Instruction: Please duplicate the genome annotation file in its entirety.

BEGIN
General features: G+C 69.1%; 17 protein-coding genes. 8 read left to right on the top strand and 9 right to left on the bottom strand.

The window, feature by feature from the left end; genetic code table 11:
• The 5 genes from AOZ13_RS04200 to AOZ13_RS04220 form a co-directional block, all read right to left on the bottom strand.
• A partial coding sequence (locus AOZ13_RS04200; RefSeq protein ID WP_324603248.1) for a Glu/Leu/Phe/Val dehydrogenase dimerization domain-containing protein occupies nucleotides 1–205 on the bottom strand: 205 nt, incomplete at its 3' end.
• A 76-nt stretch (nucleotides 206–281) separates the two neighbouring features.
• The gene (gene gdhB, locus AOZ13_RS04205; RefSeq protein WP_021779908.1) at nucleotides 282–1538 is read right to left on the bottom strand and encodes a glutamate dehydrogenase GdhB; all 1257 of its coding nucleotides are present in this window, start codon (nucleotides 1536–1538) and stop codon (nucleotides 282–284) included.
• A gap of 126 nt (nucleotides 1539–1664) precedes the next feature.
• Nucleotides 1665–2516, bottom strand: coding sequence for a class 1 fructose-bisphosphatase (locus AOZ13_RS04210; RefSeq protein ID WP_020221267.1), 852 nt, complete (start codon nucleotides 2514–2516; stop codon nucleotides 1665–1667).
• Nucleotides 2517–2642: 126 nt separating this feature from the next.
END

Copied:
General features: G+C 69.1%; 17 protein-coding genes. 8 read left to right on the top strand and 9 right to left on the bottom strand.

The window, feature by feature from the left end; genetic code table 11:
• The 5 genes from AOZ13_RS04200 to AOZ13_RS04220 form a co-directional block, all read right to left on the bottom strand.
• A partial coding sequence (locus AOZ13_RS04200; RefSeq protein ID WP_324603248.1) for a Glu/Leu/Phe/Val dehydrogenase dimerization domain-containing protein occupies nucleotides 1–205 on the bottom strand: 205 nt, incomplete at its 3' end.
• A 76-nt stretch (nucleotides 206–281) separates the two neighbouring features.
• The gene (gene gdhB, locus AOZ13_RS04205; RefSeq protein WP_021779908.1) at nucleotides 282–1538 is read right to left on the bottom strand and encodes a glutamate dehydrogenase GdhB; all 1257 of its coding nucleotides are present in this window, start codon (nucleotides 1536–1538) and stop codon (nucleotides 282–284) included.
• A gap of 126 nt (nucleotides 1539–1664) precedes the next feature.
• Nucleotides 1665–2516, bottom strand: coding sequence for a class 1 fructose-bisphosphatase (locus AOZ13_RS04210; RefSeq protein ID WP_020221267.1), 852 nt, complete (start codon nucleotides 2514–2516; stop codon nucleotides 1665–1667).
• Nucleotides 2517–2642: 126 nt separating this feature from the next.